In some particular situations open source can be inappropriate. An often-heard issue is that the open source license conditions could be too cumbersome or costly for a particular product. There could also be technical reasons to use a closed source alternative. For example, in a small embedded device Linux might not be the best choice because of its relatively large system requirements. Another reason is when a customer demands that no open source is used.
While this may seem straightforward enough in theory, the practice can be difficult. Building a software-based product is not a matter of putting components together like LEGO® blocks. Source code can be copied and pasted, libraries can be linked or accessed through remote procedure calls. With object-oriented languages like Java and Web-accessible services the possibilities grow even larger. This may create complex interactions and dependencies between the software components. Assessing the legal implications of open source code in such a complex software stack can be a difficult task.
To ensure these implications can be properly managed, IP professionals should get involved in the product design at an early stage. When an IP assessment has to be carried out on a fully completed software stack, making changes based on IP or legal considerations can be very difficult or costly. IP and legal design goals should be formulated at the beginning of the project, so that these can be taken into account during the design and implementation of the software.
A concrete example of how to put the above into practice is the so-called Active Block IO Scheduling System scheduler - ABISS for short. This Philips contribution to the Linux operating system enables real-time reading and writing of streams of data from a hard disk. This is an important topic, especially for audio or video playback.
Introduction to the ABISS scheduler
With ABISS, Linux applications can request real-time delivery of video or audio streams from a hard disk at a certain playback speed. ABISS either delivers the stream at the requested speed, guaranteed, or it tells the application that the request is not possible. Such a scheduler significantly enhances the design of a hard disk recorder or video player.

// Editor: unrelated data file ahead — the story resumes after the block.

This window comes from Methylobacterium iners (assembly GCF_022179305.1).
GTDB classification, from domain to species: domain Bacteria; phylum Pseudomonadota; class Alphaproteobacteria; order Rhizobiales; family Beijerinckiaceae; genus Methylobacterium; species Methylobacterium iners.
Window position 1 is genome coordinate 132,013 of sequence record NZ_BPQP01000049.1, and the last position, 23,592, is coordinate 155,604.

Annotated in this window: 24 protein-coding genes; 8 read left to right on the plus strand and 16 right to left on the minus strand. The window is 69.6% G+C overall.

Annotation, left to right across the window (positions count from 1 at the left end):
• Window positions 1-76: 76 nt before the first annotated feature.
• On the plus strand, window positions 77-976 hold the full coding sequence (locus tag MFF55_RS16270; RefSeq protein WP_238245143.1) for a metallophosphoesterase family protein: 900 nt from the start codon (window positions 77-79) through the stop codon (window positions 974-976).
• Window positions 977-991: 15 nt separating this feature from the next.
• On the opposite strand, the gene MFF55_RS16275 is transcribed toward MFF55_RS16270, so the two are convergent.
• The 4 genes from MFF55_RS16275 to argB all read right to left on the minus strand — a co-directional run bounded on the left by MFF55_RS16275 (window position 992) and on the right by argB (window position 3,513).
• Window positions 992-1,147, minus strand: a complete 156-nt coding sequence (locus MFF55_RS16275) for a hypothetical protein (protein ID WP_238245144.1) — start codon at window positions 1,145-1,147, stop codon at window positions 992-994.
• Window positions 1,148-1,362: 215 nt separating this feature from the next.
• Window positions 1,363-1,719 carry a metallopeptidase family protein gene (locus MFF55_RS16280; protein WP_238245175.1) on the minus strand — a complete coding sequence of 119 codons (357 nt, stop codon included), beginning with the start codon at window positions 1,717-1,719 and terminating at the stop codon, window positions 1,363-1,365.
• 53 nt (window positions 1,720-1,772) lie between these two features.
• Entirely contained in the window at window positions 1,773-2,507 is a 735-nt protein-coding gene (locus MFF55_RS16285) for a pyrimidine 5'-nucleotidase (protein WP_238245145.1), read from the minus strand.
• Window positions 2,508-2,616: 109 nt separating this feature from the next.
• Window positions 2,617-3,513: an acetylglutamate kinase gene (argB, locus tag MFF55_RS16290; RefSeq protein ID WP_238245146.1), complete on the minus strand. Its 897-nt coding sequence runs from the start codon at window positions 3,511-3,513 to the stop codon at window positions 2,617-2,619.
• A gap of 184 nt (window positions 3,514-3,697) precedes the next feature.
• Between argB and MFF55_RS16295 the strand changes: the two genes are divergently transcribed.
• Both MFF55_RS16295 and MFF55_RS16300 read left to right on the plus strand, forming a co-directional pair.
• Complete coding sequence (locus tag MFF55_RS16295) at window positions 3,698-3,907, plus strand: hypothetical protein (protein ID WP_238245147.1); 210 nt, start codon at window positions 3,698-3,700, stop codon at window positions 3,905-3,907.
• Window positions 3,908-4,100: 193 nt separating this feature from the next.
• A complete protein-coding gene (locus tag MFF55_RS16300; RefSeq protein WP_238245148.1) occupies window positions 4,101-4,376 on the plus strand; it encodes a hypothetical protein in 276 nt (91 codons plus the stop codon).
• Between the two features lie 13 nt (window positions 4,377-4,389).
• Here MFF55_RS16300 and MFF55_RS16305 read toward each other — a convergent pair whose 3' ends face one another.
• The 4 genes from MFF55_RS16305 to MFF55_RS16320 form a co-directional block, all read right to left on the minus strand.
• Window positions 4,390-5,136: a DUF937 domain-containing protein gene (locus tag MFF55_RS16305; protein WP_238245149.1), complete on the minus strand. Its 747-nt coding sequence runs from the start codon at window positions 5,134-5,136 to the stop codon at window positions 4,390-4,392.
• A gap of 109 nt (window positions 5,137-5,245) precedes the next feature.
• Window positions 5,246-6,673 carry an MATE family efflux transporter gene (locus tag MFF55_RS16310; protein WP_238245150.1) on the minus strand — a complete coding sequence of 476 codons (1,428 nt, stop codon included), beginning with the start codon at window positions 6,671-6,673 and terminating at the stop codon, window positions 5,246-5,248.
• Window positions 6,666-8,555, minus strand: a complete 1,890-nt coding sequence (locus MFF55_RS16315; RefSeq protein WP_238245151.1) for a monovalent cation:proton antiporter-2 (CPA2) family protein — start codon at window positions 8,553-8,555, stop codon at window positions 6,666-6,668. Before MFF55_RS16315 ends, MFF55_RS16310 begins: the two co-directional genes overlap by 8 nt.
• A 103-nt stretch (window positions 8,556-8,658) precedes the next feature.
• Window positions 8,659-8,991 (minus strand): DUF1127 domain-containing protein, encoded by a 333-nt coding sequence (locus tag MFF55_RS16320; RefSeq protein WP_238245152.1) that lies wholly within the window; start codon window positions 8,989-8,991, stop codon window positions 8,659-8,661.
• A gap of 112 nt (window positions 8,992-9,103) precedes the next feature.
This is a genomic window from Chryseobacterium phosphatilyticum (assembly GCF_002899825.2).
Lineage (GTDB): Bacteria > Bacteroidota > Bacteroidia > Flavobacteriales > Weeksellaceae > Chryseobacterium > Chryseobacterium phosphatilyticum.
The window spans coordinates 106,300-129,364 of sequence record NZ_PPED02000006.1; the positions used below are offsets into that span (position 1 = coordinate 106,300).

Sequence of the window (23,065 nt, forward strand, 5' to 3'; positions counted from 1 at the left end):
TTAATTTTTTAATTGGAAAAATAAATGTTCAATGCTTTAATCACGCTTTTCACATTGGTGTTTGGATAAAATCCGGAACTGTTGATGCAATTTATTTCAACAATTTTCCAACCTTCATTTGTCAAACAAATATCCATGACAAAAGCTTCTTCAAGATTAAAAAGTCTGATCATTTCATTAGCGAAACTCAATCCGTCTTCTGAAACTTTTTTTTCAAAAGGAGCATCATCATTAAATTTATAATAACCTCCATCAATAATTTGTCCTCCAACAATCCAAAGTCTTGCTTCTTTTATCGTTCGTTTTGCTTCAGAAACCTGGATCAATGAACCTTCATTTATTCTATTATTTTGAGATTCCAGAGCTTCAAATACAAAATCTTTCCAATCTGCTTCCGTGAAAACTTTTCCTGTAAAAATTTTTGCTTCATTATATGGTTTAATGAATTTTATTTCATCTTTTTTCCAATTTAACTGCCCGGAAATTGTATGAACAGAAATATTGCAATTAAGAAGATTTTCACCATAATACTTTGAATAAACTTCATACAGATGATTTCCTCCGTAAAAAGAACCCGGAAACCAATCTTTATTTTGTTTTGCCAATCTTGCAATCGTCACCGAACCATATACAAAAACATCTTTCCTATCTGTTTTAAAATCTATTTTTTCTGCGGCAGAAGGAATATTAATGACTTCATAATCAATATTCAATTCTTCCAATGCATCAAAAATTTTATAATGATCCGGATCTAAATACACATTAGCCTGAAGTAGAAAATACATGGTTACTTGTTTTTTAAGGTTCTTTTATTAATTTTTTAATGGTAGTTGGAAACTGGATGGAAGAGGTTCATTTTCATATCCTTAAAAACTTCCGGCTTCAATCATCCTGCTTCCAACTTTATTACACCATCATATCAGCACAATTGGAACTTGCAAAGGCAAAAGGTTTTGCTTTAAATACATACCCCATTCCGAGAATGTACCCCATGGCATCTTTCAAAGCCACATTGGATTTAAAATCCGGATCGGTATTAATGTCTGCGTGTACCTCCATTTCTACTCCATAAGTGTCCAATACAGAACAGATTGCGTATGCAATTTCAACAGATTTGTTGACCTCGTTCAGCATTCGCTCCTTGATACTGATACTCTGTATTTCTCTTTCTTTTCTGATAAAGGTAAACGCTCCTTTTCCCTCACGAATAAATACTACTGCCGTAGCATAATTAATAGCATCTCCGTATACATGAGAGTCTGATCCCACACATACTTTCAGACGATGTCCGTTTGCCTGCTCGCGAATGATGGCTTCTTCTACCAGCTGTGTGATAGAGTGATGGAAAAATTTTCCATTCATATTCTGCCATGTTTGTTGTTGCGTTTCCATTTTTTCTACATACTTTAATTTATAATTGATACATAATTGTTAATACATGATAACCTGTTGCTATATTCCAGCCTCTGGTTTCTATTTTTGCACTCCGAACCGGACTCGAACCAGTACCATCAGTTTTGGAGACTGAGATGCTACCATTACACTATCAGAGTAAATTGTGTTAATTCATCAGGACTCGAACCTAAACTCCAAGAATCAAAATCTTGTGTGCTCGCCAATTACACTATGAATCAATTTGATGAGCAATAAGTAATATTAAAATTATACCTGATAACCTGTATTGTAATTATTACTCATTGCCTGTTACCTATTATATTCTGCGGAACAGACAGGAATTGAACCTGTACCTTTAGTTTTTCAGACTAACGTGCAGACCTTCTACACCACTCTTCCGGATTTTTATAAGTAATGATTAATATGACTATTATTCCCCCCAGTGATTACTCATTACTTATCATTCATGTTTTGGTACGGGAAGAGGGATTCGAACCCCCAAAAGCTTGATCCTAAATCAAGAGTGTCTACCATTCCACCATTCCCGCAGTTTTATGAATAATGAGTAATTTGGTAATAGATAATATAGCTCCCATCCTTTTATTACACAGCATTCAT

A key element of ABISS is its scheduler. The scheduler balances requests to make sure the desired rate can be delivered. The choice for a particular scheduling algorithm, or even the policies and rules to be used with the scheduler, can have a significant impact on the system's performance. A policy covers items such as the maximum number of files that can be open at once. Philips has spent a significant amount of research developing and fine-tuning fast and efficient algorithms and associated policies.
Why open source ABISS
For Philips, the reason to make ABISS open source was to establish the technology as a de facto standard. Further development of ABISS would be done jointly with the Linux community. This has several advantages. To name one, if the Linux hard disk access subsystem would change, the community would change ABISS accordingly if it were part of Linux.
In a straightforward implementation, ABISS would be implemented by modifying the Linux operating system directly. However, as Linux is licensed under the GNU GPL, that would mean ABISS as a whole would have to be made available under the GPL as well. Because that would commoditize the valuable know-how related to the scheduling algorithms and the associated scheduling policy choices, this was not desirable.
In addition, such an implementation could make it difficult for third parties to use ABISS for their applications. To drive wide acceptance of ABISS, it was important that ABISS could be used with proprietary (closed source) third party applications.